Torah Tidbits - Study Judaism with Rabbi Rapport and Rabbi David. Ki Tisa Tetzaveh Pekudei Vayikra (Leviticus 1:1−5:26)The opening word of Leviticus that gives the book and this first parashah its name is Vayikra Tazria Metzorah Achrei Mot Emor B’har B’hukotai Sh’lach L’cha Korach Matot Masei D'varim Va-et’chanan Eikev Nitzavim Chayei Sarah Tol'dot Mishpatim

T’rumah (Exodus 25:1−27:19)

This Week’s Torah Portion: T’rumah – תְּרוּמָה Exodus 25:1−27:19)

“…make a Temple for me, and I will dwell among them”

The great endeavor of having God dwell among us begins as we are building a Temple for God.

That has worked with the ebbs and flow for our people for thousands of years. The synagogues and the temples always being the centers of Jewish live and tradition and community.

Is that still the case?

What can we do to make it better?

Feel free to write me your thoughts, [email protected].

Parsha T’rumah Torah Summary:

God asks the Children of Israel to donate gifts (t’rumah) for the building of the Tabernacle so that God may “dwell among them.” (25:1-9) Instructions for the construction of the Ark, table, and menorah are provided. (25:10-40) Detailed directions are given on how to build the Tabernacle. (26:1-27:19)T’rumah (Exodus 13:17−17:16)“…make a Temple for me, and I will dwell among them” The great endeavor of having God dwell among us begins as we are building a Temple for God. That has worked with the ebbs and flow for our people for thousands of years. The synagogues and the temples always being the centers of Jewish live and tradition and community. Is that still the case? What can we do to make it better? Feel free to write me your thoughts, [email protected]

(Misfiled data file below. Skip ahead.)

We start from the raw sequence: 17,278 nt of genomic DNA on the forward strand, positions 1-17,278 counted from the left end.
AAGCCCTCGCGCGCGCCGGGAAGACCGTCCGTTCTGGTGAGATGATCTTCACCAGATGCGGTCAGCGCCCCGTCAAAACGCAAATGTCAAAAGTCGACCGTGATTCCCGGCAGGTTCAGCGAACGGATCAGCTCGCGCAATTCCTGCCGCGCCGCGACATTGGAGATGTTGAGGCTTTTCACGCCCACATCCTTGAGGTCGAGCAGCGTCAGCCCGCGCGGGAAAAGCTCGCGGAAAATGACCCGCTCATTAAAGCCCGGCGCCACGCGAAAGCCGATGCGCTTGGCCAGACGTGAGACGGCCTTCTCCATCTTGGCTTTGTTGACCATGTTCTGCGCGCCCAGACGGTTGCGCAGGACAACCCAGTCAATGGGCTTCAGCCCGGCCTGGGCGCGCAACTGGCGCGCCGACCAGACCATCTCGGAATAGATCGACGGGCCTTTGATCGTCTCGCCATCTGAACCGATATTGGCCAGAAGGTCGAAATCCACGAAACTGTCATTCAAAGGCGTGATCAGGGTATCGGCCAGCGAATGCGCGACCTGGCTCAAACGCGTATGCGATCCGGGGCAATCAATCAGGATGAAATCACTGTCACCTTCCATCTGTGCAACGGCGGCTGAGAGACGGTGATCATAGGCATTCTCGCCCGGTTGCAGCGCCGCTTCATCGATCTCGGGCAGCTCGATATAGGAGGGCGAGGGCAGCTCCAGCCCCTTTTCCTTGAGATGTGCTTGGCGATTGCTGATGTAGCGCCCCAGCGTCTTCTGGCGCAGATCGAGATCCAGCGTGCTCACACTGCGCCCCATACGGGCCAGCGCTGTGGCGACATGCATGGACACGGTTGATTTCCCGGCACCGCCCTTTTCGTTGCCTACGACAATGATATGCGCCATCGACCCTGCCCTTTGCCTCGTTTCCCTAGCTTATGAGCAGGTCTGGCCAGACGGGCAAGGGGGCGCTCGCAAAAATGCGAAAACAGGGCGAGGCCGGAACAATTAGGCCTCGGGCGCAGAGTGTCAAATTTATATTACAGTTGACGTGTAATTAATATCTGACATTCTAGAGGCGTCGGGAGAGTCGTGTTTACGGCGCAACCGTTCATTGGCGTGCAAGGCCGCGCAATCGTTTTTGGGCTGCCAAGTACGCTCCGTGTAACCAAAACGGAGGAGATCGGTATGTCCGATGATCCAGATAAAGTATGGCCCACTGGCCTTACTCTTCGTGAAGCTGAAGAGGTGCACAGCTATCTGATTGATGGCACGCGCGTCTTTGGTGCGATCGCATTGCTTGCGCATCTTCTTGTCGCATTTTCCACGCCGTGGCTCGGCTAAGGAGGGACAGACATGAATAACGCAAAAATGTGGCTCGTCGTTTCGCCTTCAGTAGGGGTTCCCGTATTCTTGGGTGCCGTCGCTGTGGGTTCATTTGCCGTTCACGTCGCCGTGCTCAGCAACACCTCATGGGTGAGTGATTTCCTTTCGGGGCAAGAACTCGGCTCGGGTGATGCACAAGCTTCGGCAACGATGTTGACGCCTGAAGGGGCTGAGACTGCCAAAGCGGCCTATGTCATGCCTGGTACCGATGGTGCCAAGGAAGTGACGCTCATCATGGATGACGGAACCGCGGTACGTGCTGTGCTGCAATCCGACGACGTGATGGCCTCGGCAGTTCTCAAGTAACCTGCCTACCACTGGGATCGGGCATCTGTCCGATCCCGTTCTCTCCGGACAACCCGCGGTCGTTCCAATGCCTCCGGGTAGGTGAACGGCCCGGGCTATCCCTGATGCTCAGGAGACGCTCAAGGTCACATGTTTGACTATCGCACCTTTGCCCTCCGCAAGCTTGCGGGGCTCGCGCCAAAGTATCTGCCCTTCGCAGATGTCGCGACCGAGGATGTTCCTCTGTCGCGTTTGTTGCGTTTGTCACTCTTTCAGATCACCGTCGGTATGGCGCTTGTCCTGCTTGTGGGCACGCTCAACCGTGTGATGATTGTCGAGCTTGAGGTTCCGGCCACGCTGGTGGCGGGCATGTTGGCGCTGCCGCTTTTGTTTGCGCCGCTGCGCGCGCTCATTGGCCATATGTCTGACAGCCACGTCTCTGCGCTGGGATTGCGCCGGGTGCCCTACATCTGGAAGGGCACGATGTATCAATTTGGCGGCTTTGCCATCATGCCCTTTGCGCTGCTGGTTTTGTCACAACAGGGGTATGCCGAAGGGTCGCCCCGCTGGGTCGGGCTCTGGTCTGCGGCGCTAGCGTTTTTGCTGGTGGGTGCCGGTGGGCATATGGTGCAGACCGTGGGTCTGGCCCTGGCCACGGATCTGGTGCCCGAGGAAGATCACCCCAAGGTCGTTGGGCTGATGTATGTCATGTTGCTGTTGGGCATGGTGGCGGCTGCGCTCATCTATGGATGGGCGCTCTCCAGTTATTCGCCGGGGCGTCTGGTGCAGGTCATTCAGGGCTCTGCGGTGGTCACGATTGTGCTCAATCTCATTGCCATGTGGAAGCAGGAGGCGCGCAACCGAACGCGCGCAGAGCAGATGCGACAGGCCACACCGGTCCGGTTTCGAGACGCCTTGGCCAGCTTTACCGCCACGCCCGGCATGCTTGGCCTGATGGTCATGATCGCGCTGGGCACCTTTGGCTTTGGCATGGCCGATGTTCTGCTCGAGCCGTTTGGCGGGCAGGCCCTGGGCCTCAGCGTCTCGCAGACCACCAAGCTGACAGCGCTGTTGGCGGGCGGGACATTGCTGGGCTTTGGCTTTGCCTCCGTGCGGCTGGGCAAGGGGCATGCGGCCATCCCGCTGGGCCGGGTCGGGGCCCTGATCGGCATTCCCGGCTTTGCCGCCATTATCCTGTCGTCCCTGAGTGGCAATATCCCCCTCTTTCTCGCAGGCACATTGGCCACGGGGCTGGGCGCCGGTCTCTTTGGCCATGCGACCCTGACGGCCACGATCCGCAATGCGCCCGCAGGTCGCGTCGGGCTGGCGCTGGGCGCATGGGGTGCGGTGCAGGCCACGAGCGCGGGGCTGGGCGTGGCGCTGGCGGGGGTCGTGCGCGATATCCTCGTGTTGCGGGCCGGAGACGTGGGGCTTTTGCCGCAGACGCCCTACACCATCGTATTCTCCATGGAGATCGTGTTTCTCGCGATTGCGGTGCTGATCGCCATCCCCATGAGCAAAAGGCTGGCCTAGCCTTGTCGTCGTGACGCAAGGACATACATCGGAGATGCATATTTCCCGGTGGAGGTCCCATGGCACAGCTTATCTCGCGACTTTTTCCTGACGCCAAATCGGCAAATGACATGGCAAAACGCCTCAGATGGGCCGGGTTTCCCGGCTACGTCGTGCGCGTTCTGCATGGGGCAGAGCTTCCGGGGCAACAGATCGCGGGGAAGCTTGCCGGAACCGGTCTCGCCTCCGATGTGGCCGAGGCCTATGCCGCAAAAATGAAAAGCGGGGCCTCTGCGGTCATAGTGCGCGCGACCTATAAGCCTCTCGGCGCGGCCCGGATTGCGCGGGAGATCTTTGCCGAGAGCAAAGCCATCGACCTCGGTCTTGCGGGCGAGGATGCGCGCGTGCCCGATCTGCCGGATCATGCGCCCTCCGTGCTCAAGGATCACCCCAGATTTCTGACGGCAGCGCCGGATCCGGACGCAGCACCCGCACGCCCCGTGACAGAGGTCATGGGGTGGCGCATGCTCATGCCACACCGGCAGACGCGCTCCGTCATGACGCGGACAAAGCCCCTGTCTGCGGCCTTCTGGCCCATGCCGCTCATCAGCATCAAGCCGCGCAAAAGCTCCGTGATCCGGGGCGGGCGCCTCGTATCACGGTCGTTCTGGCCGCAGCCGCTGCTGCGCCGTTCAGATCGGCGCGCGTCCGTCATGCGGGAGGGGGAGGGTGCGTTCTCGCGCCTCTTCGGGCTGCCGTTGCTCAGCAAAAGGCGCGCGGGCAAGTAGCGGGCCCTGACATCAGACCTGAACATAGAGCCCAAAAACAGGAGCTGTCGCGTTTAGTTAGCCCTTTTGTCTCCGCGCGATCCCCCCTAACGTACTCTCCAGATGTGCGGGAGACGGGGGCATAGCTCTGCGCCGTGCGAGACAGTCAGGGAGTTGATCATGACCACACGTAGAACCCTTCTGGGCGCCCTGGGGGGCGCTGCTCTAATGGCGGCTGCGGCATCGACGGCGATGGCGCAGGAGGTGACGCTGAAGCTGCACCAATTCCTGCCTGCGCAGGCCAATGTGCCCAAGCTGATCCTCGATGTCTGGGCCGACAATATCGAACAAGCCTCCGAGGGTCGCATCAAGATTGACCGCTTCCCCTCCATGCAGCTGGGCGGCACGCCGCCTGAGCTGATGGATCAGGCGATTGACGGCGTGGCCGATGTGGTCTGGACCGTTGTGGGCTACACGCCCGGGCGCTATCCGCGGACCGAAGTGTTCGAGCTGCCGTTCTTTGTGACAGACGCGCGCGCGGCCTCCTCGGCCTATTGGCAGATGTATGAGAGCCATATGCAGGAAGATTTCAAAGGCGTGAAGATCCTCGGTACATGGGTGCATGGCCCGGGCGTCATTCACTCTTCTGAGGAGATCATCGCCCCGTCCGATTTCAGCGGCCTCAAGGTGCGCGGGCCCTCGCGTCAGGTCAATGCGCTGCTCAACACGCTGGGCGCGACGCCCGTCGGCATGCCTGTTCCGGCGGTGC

Torah Tidbits - Study Judaism with Rabbi Rapport and Rabbi David. Ki Tisa Tetzaveh Pekudei Vayikra (Leviticus 1:1−5:26)The opening word of Leviticus that gives the book and this first parashah its name is Vayikra Tazria Metzorah Achrei Mot Emor B’har B’hukotai Sh’lach L’cha Korach Matot Masei D'varim Va-et’chanan Eikev Nitzavim Chayei Sarah Tol'dot Mishpatim

Mishpatim (Exodus 21:1−24:18)

This Week’s Torah Portion: Mishpatim – מִשְׁפָּטִים Exodus 21:1−24:18)

The only place in the Torah where abortion is mentioned is here, in this week’s Torah portion.

Our Torah portion makes a clear point that an embryo is not considered life. Jewish law builds on this saying that only when the child emerges out it is considered a life.

Jewish law says that if there is a risk to the woman’s health, life (later rabbis add also socio – economic situation) then an abortion should be the woman’s option.

Will be speaking about this issue this Shabbat during Repro Shabbat service at The Temple.

Parsha Mishpatim Torah Summary:

Interpersonal laws ranging from the treatment of slaves to the exhibition of kindness to strangers are listed. (21:1-23:9) Cultic laws follow, including the commandment to observe the Sabbatical Year, a repetition of the Sabbath injunction, the first mention of the Three Pilgrimage Festivals, rules of sacrificial offerings, and the prohibition against boiling a kid in its mother’s milk. (23:10-19) The people assent to the covenant. Moses, Aaron, Nadab, Abihu, and seventy elders of Israel ascend the mountain and see God. Moses goes on alone and spends forty days on the mountain. (24:1-18) The only place in the Torah where abortion is mentioned is here, in this week’s Torah portion, Mishpatim. Our Torah portion makes a clear point that an embryo is not considered life. Jewish law builds on this saying that only when the child emerges out it is considered a life. Jewish law says that if there is a risk to the woman’s health, life (later rabbis add also socio – economic situation) then an abortion should be the woman’s option. Will be speaking about this issue this shabbat during Repro Shabbat service at The Temple.